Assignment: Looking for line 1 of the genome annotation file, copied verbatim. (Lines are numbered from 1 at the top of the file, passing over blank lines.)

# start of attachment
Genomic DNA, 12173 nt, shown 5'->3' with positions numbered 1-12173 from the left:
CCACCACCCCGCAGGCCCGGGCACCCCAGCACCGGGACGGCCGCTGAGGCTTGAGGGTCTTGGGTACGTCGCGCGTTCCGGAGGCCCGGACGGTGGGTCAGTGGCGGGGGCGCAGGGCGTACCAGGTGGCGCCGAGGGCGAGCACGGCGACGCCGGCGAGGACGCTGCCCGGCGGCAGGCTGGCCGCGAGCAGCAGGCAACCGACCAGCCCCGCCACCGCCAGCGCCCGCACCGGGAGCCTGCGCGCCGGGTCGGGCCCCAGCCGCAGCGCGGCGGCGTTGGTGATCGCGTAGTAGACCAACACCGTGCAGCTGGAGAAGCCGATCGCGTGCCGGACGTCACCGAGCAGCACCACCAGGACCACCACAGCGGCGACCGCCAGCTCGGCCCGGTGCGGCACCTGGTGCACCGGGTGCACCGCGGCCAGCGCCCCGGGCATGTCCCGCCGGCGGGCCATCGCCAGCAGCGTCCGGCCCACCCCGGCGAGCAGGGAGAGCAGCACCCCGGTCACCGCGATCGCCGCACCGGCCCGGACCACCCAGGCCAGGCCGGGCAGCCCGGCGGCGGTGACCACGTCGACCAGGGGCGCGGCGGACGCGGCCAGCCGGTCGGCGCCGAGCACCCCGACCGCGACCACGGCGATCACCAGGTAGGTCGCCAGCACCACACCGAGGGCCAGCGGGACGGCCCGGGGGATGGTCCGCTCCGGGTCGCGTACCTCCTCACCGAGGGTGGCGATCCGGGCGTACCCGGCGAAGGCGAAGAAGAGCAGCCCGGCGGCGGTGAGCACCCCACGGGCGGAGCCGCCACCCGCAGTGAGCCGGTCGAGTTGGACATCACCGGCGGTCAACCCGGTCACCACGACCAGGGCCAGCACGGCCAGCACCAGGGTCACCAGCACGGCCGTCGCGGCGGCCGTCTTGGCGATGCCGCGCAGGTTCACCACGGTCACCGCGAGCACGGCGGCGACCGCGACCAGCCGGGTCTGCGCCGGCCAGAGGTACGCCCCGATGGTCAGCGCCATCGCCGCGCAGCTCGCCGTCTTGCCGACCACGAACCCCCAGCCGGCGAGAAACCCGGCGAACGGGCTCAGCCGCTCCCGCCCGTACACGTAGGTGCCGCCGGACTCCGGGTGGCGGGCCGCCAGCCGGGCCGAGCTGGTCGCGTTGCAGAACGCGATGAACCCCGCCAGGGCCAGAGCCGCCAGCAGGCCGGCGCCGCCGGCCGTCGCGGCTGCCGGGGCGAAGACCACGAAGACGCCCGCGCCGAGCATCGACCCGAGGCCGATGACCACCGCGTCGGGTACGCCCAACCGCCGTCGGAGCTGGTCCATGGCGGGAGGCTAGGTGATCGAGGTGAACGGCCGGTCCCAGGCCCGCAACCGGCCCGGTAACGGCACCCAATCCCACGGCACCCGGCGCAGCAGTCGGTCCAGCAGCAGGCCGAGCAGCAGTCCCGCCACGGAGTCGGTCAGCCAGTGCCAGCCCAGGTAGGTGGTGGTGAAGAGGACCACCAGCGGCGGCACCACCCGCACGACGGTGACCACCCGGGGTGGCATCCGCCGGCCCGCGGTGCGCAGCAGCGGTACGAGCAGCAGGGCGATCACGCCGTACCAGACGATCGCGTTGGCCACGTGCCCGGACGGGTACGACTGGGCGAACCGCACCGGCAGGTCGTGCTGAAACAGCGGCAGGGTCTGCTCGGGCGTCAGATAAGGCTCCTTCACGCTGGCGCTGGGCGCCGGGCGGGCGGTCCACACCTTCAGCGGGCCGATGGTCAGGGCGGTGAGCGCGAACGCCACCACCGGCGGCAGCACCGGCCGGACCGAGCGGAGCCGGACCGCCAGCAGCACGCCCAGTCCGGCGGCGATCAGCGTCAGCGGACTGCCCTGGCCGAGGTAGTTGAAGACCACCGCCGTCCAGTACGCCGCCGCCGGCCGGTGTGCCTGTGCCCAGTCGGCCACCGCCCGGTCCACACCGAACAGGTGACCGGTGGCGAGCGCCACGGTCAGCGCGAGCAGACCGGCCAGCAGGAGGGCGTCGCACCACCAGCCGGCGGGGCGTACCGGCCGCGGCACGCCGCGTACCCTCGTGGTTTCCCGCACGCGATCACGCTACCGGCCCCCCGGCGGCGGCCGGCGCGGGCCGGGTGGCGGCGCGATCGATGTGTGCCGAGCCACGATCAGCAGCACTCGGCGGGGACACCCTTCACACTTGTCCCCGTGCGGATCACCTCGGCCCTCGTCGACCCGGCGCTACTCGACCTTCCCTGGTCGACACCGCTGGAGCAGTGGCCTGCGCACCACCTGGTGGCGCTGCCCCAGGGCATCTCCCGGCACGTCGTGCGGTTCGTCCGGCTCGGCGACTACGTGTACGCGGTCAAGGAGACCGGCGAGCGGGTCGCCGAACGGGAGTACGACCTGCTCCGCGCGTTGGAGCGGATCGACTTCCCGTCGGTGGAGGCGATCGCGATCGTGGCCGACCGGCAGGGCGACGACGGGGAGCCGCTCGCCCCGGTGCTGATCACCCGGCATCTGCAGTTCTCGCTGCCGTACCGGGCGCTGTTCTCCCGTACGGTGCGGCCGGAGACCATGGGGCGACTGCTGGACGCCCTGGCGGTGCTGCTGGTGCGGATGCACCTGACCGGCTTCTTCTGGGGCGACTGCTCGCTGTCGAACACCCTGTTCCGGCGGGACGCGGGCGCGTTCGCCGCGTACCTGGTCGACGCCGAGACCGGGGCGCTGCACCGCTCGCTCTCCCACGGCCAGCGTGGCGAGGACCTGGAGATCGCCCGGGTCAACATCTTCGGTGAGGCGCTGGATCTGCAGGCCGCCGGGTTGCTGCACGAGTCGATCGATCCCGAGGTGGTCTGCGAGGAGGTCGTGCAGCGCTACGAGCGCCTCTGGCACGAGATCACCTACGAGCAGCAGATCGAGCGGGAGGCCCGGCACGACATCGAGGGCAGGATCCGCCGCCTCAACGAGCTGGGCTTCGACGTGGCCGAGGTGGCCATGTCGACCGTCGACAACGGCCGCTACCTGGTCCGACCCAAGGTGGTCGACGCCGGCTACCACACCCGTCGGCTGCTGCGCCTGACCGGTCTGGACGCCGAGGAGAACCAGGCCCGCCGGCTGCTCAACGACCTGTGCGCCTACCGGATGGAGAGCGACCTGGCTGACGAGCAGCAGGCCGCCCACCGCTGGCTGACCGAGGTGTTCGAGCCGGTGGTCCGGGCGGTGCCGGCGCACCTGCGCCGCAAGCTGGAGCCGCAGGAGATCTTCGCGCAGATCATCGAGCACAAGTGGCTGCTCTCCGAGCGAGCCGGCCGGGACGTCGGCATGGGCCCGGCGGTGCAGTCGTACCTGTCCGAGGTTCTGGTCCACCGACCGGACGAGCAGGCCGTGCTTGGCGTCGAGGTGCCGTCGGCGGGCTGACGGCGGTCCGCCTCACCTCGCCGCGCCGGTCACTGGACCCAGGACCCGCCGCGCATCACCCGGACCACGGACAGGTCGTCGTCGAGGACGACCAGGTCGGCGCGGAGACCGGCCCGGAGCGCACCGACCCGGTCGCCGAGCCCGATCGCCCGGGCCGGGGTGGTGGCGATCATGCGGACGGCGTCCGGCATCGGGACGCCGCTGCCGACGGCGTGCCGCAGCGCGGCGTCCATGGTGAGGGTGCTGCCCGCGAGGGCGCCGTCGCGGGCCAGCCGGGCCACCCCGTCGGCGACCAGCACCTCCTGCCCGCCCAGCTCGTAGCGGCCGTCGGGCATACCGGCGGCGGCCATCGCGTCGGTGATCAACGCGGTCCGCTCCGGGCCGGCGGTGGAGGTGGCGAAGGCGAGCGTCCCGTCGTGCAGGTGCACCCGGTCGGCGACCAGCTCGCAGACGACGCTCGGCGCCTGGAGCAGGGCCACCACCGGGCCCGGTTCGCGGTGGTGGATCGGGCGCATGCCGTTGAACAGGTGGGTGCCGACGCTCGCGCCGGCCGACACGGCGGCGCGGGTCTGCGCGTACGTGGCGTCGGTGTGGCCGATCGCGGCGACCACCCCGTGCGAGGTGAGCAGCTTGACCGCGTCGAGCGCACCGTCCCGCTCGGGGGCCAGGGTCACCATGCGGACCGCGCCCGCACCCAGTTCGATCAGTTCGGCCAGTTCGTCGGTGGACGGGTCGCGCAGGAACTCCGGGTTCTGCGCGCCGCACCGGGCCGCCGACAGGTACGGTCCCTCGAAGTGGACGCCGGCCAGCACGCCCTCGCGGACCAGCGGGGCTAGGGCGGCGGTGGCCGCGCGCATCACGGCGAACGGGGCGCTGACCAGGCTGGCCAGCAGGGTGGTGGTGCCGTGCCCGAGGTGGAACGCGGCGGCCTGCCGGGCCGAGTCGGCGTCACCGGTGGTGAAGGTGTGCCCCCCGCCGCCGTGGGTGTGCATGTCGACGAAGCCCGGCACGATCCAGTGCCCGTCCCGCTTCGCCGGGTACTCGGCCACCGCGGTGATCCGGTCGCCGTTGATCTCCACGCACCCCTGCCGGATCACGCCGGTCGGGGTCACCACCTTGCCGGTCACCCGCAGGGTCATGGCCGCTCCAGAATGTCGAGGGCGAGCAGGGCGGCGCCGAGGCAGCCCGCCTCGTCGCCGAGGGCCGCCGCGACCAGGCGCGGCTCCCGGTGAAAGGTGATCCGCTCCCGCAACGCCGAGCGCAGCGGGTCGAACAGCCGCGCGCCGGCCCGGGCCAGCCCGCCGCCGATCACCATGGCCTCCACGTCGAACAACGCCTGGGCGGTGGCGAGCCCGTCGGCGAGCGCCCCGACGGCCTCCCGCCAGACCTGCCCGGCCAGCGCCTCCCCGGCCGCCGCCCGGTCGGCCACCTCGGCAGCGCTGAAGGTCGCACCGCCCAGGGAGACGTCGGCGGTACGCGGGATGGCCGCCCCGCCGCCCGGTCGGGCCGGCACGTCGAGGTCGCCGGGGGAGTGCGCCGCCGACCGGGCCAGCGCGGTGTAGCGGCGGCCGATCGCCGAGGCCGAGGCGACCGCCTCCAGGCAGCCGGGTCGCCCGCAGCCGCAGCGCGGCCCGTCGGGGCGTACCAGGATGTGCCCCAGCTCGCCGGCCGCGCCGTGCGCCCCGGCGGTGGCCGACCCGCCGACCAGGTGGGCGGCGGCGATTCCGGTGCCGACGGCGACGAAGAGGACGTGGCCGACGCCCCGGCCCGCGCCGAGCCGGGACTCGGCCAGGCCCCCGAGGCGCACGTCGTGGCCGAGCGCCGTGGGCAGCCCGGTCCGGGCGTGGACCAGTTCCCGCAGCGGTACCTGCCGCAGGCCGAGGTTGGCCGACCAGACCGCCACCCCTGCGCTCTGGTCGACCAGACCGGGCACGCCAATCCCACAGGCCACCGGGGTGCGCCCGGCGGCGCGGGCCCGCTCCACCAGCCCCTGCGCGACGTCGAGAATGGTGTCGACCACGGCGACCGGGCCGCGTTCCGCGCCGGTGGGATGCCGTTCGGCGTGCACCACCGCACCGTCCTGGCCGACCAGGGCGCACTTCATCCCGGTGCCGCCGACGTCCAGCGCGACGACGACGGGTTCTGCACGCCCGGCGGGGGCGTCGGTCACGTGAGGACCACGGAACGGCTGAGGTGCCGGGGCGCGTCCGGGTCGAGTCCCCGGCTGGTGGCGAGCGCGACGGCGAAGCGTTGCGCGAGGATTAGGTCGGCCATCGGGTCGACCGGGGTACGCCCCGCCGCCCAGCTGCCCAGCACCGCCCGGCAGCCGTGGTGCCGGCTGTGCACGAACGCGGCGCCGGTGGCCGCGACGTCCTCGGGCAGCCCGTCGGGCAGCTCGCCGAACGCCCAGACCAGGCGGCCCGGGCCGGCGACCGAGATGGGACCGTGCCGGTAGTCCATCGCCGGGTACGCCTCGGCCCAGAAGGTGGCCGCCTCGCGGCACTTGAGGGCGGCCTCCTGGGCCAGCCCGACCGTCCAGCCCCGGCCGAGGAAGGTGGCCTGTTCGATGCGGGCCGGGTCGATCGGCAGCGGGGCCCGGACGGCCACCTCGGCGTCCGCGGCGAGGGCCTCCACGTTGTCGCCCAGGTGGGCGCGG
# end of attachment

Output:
Genomic DNA, 12173 nt, shown 5'->3' with positions numbered 1-12173 from the left: